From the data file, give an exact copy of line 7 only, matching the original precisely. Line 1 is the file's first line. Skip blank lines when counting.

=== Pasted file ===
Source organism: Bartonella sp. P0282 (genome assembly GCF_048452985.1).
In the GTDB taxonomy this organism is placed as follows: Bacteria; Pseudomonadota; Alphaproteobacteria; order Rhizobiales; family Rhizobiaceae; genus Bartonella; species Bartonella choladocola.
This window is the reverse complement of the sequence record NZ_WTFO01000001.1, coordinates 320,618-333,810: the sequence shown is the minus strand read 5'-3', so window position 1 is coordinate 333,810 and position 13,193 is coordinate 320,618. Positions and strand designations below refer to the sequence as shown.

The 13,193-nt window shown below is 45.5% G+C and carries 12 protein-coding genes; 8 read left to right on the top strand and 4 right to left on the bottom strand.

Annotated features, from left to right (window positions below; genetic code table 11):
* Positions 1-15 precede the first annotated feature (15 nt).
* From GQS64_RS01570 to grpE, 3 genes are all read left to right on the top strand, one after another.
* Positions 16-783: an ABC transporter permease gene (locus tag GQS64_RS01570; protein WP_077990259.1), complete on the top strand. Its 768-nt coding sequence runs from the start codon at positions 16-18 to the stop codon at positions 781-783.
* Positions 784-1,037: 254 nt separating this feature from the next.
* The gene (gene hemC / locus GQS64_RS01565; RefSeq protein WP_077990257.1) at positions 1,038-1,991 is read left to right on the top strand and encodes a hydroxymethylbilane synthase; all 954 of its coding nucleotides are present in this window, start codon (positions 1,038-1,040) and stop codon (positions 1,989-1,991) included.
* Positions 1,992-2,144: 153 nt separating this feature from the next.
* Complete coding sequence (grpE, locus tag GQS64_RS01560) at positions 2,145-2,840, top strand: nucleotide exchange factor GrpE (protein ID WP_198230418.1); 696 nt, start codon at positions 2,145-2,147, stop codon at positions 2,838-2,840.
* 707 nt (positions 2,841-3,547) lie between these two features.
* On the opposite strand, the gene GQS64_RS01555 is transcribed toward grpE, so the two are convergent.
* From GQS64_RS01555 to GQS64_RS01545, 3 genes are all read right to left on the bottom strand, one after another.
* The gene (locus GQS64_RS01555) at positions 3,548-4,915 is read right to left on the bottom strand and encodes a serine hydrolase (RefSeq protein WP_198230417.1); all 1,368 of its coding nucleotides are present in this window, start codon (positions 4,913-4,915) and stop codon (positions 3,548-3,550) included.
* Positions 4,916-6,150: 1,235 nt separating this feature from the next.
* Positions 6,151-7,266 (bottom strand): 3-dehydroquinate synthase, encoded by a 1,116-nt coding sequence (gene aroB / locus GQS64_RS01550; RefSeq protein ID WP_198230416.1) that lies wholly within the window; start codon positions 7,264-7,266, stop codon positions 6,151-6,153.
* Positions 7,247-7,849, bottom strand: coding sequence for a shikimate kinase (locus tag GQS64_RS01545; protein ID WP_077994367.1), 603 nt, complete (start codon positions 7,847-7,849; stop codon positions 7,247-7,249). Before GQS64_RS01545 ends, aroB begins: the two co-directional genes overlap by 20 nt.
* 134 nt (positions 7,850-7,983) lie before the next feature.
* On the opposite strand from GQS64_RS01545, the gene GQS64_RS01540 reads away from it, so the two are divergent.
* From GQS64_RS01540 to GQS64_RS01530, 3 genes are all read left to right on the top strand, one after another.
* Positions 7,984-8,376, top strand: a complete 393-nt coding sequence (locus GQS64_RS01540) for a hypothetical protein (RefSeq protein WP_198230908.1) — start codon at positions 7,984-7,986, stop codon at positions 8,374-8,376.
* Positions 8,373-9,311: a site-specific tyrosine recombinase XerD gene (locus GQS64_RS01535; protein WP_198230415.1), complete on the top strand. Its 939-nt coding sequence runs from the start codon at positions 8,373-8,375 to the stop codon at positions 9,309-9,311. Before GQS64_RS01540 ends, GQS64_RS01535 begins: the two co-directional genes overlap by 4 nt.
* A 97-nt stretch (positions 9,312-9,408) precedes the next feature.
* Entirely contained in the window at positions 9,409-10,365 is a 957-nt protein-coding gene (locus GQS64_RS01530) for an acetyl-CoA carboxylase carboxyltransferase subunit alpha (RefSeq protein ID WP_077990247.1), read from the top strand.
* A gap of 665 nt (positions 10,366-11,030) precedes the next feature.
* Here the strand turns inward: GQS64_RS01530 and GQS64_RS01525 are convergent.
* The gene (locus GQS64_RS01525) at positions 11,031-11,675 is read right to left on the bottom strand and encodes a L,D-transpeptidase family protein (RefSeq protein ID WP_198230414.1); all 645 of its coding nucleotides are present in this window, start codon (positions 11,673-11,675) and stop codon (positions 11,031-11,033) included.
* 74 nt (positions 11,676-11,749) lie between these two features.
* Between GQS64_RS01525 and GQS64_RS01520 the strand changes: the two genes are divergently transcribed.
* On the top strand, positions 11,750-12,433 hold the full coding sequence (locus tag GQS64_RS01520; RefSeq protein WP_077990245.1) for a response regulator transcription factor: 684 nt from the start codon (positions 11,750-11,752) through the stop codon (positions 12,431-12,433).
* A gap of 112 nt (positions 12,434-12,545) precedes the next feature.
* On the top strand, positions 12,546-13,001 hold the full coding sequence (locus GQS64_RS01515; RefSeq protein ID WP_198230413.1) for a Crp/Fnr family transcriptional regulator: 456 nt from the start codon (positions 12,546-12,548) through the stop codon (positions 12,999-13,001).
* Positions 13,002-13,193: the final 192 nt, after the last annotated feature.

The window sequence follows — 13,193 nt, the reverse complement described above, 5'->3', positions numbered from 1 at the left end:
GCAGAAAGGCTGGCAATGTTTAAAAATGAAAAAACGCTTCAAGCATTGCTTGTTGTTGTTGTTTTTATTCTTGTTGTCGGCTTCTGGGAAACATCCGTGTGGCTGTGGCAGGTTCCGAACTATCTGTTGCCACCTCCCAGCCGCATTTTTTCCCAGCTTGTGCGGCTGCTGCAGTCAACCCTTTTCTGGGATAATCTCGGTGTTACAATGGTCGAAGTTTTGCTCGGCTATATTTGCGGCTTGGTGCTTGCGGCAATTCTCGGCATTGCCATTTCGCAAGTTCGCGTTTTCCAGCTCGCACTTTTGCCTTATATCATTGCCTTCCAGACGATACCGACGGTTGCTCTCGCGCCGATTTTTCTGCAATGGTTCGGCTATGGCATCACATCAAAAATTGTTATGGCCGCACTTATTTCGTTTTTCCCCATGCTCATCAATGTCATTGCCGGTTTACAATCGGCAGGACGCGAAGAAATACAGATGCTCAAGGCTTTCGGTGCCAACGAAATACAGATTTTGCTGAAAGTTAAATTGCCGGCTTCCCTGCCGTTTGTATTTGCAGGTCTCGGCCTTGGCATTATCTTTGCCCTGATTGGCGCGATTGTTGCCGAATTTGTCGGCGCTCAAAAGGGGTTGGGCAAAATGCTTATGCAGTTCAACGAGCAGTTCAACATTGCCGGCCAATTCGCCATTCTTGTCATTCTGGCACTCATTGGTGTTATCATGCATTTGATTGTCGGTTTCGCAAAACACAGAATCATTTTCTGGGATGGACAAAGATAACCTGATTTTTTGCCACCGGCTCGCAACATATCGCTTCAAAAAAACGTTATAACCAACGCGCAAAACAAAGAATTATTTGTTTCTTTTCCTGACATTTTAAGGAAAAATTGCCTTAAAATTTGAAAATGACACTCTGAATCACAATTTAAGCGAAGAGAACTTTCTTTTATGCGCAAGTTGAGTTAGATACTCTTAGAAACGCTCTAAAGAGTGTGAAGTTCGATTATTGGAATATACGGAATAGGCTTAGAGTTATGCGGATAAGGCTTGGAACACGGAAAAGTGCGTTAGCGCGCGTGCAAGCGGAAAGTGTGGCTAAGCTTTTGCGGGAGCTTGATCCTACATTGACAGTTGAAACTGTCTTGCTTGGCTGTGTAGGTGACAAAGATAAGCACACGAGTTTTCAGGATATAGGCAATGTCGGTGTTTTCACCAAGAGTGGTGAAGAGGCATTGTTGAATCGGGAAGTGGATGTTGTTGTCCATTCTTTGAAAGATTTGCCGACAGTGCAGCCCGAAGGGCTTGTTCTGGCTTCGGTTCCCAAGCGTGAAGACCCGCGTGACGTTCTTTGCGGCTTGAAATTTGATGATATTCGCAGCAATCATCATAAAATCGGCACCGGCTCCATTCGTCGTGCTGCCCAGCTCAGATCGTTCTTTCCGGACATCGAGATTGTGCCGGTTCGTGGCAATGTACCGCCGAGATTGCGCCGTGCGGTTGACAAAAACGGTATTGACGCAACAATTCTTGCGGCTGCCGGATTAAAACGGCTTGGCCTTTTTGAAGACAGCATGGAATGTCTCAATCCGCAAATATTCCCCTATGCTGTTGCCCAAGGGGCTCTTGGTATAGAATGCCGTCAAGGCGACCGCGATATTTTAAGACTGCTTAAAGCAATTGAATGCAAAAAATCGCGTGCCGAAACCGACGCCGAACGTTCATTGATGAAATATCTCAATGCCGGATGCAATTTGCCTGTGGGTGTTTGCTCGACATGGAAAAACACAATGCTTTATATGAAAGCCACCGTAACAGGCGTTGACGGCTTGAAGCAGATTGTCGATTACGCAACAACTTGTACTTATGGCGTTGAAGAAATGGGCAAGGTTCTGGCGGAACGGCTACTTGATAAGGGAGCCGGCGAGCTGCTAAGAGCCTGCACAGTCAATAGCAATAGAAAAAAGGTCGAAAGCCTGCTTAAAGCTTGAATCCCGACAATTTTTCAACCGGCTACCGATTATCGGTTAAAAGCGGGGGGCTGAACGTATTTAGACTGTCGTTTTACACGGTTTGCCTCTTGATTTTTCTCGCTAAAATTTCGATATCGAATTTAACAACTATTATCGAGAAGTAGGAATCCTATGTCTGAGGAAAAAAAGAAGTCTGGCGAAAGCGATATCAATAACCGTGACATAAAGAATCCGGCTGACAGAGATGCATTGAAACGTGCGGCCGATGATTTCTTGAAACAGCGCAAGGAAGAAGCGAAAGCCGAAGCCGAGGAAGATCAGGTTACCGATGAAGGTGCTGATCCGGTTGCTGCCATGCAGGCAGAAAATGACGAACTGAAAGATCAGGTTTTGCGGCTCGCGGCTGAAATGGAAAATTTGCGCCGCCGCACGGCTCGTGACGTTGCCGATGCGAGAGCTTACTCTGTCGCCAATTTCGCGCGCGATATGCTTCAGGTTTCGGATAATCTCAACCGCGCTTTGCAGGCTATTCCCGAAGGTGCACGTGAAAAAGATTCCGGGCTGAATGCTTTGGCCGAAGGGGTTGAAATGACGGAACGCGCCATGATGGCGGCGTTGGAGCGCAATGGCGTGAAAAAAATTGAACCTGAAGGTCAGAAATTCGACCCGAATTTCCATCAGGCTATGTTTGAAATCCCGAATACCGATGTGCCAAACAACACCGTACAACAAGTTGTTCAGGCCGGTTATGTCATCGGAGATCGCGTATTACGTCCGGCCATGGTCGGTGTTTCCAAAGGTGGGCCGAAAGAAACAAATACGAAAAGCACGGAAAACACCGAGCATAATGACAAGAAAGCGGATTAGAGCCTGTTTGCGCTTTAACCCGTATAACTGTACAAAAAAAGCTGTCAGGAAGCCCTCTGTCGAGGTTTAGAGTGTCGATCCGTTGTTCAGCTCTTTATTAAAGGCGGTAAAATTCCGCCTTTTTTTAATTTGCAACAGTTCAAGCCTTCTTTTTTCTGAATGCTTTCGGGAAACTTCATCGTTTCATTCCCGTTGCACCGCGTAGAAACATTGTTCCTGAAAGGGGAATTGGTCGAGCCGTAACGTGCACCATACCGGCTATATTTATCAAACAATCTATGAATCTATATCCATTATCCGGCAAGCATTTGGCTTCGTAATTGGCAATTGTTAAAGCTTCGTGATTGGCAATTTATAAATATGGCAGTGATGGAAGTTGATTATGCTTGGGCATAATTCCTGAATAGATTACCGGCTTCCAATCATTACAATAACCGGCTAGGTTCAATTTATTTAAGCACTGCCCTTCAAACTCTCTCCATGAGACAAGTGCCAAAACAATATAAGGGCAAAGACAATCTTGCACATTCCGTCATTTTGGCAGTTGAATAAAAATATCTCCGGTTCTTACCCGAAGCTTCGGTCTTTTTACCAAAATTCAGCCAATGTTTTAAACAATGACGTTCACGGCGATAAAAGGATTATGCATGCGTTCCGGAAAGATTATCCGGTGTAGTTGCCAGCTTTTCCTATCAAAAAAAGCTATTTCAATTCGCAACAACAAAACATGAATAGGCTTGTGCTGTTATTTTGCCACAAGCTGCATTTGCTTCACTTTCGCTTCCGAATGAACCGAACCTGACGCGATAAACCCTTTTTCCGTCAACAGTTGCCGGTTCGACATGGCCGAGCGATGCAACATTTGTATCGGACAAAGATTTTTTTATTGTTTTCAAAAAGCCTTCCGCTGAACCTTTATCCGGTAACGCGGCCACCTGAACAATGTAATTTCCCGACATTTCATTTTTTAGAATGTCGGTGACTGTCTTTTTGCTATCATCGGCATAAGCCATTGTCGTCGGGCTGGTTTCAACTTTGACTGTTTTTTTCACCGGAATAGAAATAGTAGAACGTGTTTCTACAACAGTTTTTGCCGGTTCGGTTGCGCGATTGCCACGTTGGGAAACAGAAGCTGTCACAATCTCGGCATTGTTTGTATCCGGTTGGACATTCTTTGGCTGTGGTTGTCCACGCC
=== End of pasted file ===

* From GQS64_RS01570 to grpE, 3 genes are all read left to right on the top strand, one after another.